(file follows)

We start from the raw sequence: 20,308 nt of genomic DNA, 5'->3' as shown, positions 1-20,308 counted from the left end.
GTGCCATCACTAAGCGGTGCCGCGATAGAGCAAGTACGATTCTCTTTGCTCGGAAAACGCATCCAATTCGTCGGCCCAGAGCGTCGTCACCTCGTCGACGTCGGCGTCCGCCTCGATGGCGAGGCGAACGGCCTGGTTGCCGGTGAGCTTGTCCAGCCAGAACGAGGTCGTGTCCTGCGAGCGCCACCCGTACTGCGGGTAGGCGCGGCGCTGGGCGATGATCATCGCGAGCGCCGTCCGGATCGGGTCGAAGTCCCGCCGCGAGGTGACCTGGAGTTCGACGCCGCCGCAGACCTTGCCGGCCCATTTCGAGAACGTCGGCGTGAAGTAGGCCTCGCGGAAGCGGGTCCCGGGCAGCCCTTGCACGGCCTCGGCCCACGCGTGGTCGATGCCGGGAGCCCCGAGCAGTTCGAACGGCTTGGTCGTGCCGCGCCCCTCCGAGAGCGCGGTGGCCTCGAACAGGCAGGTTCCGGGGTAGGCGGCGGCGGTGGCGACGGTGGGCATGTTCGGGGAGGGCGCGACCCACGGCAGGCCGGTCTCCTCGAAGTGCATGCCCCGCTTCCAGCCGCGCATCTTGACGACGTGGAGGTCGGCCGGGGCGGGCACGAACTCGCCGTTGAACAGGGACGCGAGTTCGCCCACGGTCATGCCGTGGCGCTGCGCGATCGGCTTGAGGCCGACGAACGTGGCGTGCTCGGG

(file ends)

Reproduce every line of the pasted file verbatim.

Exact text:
We start from the raw sequence: 20,308 nt of genomic DNA, 5'->3' as shown, positions 1-20,308 counted from the left end.
GTGCCATCACTAAGCGGTGCCGCGATAGAGCAAGTACGATTCTCTTTGCTCGGAAAACGCATCCAATTCGTCGGCCCAGAGCGTCGTCACCTCGTCGACGTCGGCGTCCGCCTCGATGGCGAGGCGAACGGCCTGGTTGCCGGTGAGCTTGTCCAGCCAGAACGAGGTCGTGTCCTGCGAGCGCCACCCGTACTGCGGGTAGGCGCGGCGCTGGGCGATGATCATCGCGAGCGCCGTCCGGATCGGGTCGAAGTCCCGCCGCGAGGTGACCTGGAGTTCGACGCCGCCGCAGACCTTGCCGGCCCATTTCGAGAACGTCGGCGTGAAGTAGGCCTCGCGGAAGCGGGTCCCGGGCAGCCCTTGCACGGCCTCGGCCCACGCGTGGTCGATGCCGGGAGCCCCGAGCAGTTCGAACGGCTTGGTCGTGCCGCGCCCCTCCGAGAGCGCGGTGGCCTCGAACAGGCAGGTTCCGGGGTAGGCGGCGGCGGTGGCGACGGTGGGCATGTTCGGGGAGGGCGCGACCCACGGCAGGCCGGTCTCCTCGAAGTGCATGCCCCGCTTCCAGCCGCGCATCTTGACGACGTGGAGGTCGGCCGGGGCGGGCACGAACTCGCCGTTGAACAGGGACGCGAGTTCGCCCACGGTCATGCCGTGGCGCTGCGCGATCGGCTTGAGGCCGACGAACGTGGCGTGCTCGGG